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Kidsignment

Cheryl Cummins of Metropolis works through seller's consignment cards for the semi-annual Kidsignment sale she holds in Marion each year.

As a mother of four, Metropolis’ Cheryl Cummins loved going every year to a consignment sale in Paducah featuring children’s items. With tables and racks filled with clothes, shoes, toys and more, she always found things for her own children.

It was just after one of these sales that the idea struck.

“We could do one of these sales ourselves,” she told her husband. “I think this would be a fun thing to do.”

When he agreed, the couple decided right away that Marion would be a perfect location for a Southern Illinois version of the now-defunct Paducah event. A few phone calls and some logistics later, the Leaps and Bounds Kidsignment sale was born.

That was 12 years ago, and now the semi-annual consignment sale held at The Pavilion of the City of Marion draws cosigners and buyers from miles away. Cummins said it has grown more than she ever dreamed.

“We have consigners from Missouri, Tennessee, Indiana, Kentucky and, of course, Illinois,” she said. “It literally reaches all across the Heartland.”

The first sale had just 24 consigners. Cummins now has 2,500 registered consigners on her mailing list.

“We have somewhere between 500 and 700 consigners at each sale,” she said.

In fact, the sales have grown so large, she uses every bit of the building’s 34,000 square-foot exposition hall.

“We’ve grown so much that there’s not hardly any area in the expo area that doesn’t have something for sale. For new people coming in, it can be quite overwhelming. They just don’t expect to see the amount of things that people have brought in for sale,” she said.

Items range from clothes and sports equipment to baby gear of all sorts, children’s furniture and toys.

“We have almost anything you can think of related to children,” she said. “All the way from infants to things like junior misses sizes and strollers, car seats and even some maternity.”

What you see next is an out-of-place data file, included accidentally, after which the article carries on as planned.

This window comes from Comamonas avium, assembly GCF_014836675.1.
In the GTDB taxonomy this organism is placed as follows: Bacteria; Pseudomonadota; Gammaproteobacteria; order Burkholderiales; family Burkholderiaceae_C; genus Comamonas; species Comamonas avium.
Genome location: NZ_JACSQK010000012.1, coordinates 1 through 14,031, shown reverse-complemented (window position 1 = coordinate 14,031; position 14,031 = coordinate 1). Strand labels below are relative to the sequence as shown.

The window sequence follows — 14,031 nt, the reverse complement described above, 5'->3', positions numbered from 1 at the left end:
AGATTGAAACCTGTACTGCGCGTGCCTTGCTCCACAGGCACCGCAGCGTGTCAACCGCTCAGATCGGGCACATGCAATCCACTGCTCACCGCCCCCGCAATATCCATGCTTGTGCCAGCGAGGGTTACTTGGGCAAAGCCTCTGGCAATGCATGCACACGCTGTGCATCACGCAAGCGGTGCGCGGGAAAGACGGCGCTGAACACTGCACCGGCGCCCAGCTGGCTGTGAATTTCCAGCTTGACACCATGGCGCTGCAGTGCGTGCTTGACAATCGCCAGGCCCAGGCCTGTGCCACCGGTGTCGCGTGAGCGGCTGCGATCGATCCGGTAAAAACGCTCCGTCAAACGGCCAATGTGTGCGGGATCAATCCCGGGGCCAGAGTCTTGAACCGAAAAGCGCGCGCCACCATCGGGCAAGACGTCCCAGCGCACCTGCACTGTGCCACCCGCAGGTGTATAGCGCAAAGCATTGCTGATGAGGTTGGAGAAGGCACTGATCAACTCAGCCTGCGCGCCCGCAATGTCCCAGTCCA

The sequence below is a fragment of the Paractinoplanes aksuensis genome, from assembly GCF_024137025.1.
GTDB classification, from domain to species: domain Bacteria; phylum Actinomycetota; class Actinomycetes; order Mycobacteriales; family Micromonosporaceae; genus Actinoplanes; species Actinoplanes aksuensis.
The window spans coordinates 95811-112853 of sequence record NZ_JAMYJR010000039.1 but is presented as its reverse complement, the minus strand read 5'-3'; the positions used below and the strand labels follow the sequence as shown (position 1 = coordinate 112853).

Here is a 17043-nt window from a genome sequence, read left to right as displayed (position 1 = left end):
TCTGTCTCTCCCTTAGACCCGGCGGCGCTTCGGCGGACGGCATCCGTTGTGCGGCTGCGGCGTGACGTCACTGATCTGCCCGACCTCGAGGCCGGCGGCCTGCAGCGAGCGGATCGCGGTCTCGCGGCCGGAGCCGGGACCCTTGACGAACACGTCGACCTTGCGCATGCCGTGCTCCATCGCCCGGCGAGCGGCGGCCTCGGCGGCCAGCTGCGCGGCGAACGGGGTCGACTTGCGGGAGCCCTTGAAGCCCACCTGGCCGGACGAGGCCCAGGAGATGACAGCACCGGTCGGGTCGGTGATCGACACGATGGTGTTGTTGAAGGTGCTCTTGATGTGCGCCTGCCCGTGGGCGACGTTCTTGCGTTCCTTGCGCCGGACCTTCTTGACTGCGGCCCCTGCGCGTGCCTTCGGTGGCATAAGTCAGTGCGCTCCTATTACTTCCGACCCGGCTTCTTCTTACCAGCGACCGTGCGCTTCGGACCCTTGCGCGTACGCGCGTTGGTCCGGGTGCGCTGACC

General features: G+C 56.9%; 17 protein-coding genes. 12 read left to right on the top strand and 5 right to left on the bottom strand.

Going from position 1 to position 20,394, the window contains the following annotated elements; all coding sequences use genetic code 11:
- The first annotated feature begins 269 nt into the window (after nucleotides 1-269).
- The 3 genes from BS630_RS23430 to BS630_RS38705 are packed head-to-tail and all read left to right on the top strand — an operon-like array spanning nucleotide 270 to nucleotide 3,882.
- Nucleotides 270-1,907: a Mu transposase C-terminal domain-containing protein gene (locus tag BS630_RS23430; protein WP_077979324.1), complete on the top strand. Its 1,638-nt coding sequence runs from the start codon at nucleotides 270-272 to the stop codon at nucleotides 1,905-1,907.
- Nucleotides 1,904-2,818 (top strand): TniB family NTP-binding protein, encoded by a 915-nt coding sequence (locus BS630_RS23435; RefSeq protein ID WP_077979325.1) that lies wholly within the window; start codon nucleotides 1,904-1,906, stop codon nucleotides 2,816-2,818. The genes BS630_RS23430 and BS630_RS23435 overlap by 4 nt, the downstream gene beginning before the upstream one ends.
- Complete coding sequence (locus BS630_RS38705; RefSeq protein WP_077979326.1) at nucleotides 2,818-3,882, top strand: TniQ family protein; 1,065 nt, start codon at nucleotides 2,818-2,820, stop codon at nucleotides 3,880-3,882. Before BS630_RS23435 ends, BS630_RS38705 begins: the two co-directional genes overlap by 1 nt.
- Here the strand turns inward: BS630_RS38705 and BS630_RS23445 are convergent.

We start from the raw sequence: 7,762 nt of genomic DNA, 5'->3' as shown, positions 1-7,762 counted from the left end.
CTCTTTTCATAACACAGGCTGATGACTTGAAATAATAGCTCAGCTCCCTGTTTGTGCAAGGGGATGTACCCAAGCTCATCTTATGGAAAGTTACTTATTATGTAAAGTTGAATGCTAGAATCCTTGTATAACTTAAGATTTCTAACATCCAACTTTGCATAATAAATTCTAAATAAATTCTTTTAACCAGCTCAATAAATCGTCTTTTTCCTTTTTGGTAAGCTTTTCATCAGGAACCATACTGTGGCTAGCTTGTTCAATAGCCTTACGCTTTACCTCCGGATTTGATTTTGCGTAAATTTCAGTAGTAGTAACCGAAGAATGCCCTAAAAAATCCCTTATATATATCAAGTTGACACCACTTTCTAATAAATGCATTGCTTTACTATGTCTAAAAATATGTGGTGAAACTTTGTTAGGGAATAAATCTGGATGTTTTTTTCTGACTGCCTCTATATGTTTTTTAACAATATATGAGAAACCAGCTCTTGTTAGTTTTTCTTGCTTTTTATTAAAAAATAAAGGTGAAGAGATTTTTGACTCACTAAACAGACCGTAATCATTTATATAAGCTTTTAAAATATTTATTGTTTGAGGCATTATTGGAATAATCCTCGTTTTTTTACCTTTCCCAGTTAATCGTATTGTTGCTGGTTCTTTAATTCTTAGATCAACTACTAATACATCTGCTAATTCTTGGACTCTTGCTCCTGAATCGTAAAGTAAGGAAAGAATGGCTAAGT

Cosigners adhere to a defined tagging system to make shopping and checkout simple. Sellers set their own prices, but, if asked, Cummins will give pricing advice. She earns a small commission on every item to cover overhead and promotional expenses.

“Most consigners price their own things and that way they’re happy with what it’s selling for and they are getting a fair price. Shoppers are excited because they are getting things that are pretty much brand new at a great discount,” she explained.

Cummins handles all of the arrangements, advertising and planning for the sale and is assisted by hired cashiers who work the entire two-and-a-half-day event. She also recruits a small army of 40 to 50 volunteers to assist, drawn in by the promise of a special volunteer-only pre-sale. Post-sale, she said it takes several weeks to tally everything and close out the sale.

“I think it has grown so large because it’s just so beneficial to everyone,” she said. “When you’re trying to live on a budget and you want to have your children look nice, it’s great to have a place where you can come and shop and get good quality items for way under retail. You really can get your child’s entire wardrobe for the season.”

Cummins said the next Leaps and Bounds Kidsignment sale is set for mid-March and will feature spring and summer clothing items.

“Then typically in October, we’ll do another sale that features fall and winter items,” she added.

She said information on the sale as well as how to shop at the sale is available online at www.kidsignmentexpo.com.

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